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by Jeremy Sierra
“The Occupy Movement is a light from above through the people from below,” the Rev. Dr. James Forbes said at Trinity’s "Occupy: A May Day Teach-In."
Dr. Forbes, Senior Minister Emeritus of The Riverside Church, was the first of the speakers at the event, which convened a group of intellectuals, writers, priests, and activists in Trinity’s television studio to consider Occupy Wall Street and the moral and political issues that face it.
Dr. Forbes called Occupy Wall Street a blessing and a light that exposes, illuminates, and even heals the nation’s hidden ailments.
In true occupy fashion, the speakers addressed various ailments about which they were passionate: Dr. Robert Jay Lifton, author and psychiatrist at Harvard Medical School, spoke about the horrors of modern warfare, and Blanche Wiesen Cook, professor at John Jay College of Criminal Justice, touched on the problems facing American education.
Author Joyce Carol Oates called on Occupy Wall Street to develop a “deliberate and conscientious agenda that’s not going to exclude.”
Peader & Pio, an Irish folk duo, treated the audience to musical interludes between the ten speakers. Dr. Charles Strozier, professor at John Jay College, hosted the event.
The Most Rev. Dr. Katharine Jefferts Schori, Presiding Bishop of the Episcopal Church, reminded the audience that “we will not enjoy deep joy and happiness as long as some experience the injustice of poverty.”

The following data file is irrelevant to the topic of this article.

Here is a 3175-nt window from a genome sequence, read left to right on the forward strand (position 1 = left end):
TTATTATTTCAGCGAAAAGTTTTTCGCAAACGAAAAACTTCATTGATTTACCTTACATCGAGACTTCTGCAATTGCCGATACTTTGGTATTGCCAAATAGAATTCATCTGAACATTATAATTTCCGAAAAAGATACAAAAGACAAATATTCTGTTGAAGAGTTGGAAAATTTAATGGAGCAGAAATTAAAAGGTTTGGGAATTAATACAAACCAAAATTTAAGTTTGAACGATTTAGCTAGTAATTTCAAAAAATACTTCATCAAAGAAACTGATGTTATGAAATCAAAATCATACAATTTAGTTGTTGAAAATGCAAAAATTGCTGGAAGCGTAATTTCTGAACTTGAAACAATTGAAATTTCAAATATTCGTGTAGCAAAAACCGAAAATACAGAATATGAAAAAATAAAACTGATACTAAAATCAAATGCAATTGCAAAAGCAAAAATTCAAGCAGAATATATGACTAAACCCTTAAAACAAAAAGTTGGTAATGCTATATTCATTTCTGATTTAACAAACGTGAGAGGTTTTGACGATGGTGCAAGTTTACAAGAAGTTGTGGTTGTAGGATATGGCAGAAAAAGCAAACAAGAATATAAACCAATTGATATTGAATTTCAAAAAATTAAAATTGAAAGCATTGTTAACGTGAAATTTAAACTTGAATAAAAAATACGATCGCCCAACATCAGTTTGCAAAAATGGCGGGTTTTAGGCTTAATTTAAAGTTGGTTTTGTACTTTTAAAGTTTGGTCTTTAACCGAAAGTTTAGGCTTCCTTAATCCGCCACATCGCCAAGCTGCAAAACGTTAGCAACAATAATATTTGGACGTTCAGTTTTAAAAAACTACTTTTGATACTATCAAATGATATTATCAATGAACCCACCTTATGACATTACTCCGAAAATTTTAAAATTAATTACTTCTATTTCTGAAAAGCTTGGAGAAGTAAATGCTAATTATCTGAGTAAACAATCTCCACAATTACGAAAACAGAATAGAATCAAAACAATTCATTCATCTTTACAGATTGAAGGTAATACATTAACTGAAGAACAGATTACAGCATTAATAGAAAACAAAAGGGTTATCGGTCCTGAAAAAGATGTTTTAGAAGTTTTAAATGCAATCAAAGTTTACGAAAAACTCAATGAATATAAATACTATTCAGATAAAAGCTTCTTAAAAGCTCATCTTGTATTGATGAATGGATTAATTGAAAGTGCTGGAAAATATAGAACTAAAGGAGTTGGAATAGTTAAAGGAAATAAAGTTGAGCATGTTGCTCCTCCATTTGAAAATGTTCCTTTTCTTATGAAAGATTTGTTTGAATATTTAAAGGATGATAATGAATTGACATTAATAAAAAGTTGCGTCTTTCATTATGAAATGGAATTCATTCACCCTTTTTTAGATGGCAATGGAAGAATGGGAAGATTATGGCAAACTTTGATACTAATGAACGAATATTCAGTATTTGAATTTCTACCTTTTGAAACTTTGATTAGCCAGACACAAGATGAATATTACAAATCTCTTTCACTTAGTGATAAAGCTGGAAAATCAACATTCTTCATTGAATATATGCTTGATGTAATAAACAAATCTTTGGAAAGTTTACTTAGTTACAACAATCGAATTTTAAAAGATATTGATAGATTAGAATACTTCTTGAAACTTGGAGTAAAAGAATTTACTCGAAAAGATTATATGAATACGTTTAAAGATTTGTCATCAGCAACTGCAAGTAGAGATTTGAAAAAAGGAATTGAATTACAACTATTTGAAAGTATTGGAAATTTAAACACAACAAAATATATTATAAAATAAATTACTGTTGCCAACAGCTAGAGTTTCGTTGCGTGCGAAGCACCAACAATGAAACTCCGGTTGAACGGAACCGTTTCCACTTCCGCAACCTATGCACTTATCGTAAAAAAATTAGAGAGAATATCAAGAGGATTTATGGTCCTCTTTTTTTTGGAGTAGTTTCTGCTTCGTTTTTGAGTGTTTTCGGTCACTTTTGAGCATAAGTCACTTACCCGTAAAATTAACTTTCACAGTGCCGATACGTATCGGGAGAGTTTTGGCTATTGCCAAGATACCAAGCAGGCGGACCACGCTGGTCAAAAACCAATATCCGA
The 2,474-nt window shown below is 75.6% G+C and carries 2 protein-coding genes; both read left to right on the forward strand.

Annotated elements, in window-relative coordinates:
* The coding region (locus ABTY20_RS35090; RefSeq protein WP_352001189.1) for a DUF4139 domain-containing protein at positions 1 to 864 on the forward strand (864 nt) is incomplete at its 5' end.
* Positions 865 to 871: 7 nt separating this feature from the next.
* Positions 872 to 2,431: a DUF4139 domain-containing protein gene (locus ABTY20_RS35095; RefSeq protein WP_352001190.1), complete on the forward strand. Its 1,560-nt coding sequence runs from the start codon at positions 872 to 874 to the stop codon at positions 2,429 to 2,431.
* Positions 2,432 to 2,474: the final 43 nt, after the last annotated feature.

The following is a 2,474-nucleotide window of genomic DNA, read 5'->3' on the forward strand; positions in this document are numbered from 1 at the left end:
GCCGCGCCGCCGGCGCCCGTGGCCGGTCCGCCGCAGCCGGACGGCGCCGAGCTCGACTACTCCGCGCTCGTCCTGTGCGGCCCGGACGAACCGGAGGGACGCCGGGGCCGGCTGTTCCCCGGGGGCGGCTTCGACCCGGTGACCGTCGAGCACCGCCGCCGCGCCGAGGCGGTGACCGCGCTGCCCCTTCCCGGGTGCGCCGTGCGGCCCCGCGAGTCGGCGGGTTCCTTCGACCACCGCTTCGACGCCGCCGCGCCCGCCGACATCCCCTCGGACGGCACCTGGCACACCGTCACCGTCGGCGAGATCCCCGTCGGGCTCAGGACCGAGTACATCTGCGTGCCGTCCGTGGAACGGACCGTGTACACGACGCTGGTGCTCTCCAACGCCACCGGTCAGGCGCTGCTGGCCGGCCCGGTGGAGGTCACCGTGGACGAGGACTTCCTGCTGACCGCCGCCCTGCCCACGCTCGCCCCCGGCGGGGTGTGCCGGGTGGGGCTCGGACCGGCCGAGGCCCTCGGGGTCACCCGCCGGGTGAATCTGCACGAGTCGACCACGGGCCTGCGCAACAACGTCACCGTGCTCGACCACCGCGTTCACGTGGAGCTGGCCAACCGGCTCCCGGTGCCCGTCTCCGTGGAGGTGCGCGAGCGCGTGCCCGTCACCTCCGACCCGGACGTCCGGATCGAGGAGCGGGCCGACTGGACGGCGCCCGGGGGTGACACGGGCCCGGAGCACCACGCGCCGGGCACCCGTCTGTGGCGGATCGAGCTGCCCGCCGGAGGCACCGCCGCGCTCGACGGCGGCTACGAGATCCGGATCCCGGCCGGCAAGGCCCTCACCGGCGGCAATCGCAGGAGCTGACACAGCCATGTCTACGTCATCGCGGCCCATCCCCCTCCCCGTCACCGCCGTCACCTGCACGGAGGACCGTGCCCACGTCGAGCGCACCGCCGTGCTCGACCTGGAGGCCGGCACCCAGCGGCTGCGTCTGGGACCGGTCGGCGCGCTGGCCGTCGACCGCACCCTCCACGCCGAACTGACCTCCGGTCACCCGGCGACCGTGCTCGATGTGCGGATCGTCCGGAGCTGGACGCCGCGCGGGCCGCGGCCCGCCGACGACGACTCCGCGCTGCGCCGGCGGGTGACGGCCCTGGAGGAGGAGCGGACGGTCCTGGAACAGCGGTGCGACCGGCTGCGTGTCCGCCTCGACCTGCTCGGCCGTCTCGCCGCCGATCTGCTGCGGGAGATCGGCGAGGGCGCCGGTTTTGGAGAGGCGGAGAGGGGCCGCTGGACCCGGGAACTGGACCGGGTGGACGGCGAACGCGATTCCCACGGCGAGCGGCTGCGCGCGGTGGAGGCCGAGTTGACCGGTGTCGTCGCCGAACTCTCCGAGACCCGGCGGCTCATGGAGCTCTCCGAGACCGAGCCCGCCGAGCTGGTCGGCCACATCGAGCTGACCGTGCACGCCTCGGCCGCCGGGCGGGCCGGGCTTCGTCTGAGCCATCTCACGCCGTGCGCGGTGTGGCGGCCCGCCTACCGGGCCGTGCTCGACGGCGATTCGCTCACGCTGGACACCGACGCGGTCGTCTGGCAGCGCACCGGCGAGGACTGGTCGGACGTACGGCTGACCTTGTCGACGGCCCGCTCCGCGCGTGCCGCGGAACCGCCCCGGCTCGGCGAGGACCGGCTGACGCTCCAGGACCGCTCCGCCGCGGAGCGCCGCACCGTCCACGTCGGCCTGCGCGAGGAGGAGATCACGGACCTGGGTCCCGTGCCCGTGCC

Many of the speakers agreed that economic inequality is a moral issue that the church cannot ignore.
“There is no authentic belief in God without consistent attention paid to the poor,” said The Rev. Mark Bozzuti-Jones, priest at Trinity Wall Street, who confessed that a part of him wished that Trinity Wall Street had birthed the movement.
“Occupy Wall Street reminds each and every one of us exactly how courageous we need to be,” he said.
Located only a few blocks from Zuccotti Park and at the intersection of Wall Street and Broadway, Trinity has been involved in Occupy Wall Street from its earliest days.
The Rev. Dr. James Cooper, rector of Trinity Wall Street, spoke frankly about the “appropriately intense” conversations that have taken place between Occupy Wall Street members and Trinity, while emphasizing that Trinty and Occupy agree about most things, including about the need for regulation, advocacy, and tax and wage reform.
“We’re at the point of raising the issue, making it clear that something has gone amuck,” said Dr. Cooper. “Each of us will play a part with the tools that we have been given.”
Diego Ibañez, a member and organizer of Occupy Wall Street, reminded the audience that “There’s great things going on outside at Union Square,” where thousands had already gathered as part of Occupy Wall Street’s planned May Day protests.
Ibañez acknowledged his disappointment that Trinity did not allow the Occupy Movement to use Duarte Square, but focused more on the meaning of the movement. “A lot of us have felt what it means to lose yourself in something greater than yourself,” he said.
After he spoke, Ibanez, young and wearing a fedora and scarf, could be seen with Dr. Cooper in his clerical shirt and collar, speaking earnestly.
Bryan Parsons, an Occupy activist who works with the homeless, challenged the audience not to be so concerned with following the rules that they lose sight of what it is to be human and maintain important relationships.
Ibañez and Parsons left shortly after they spoke, presumably to join the events Occupy Wall Street had planned around the city. The Teach-In was planned to coincide with a general strike and march that were planned by Occupy on May Day. As the Teach-In was coming to a close, a crowd of thousands marched down Broadway to Wall Street.
Dr. Jim Jones, professor at Rutgers, read a prayer from the Book of Common Prayer during his talk: “Almighty God, you have so linked our lives one with another that all we do affects, for good or ill, all other lives: So guide us in the work we do, that we may do it not for self alone, but for the common good.”
“What an astounding vision,” he said.
Jeremy Sierra is Managing Editor for Trinity Wall Street.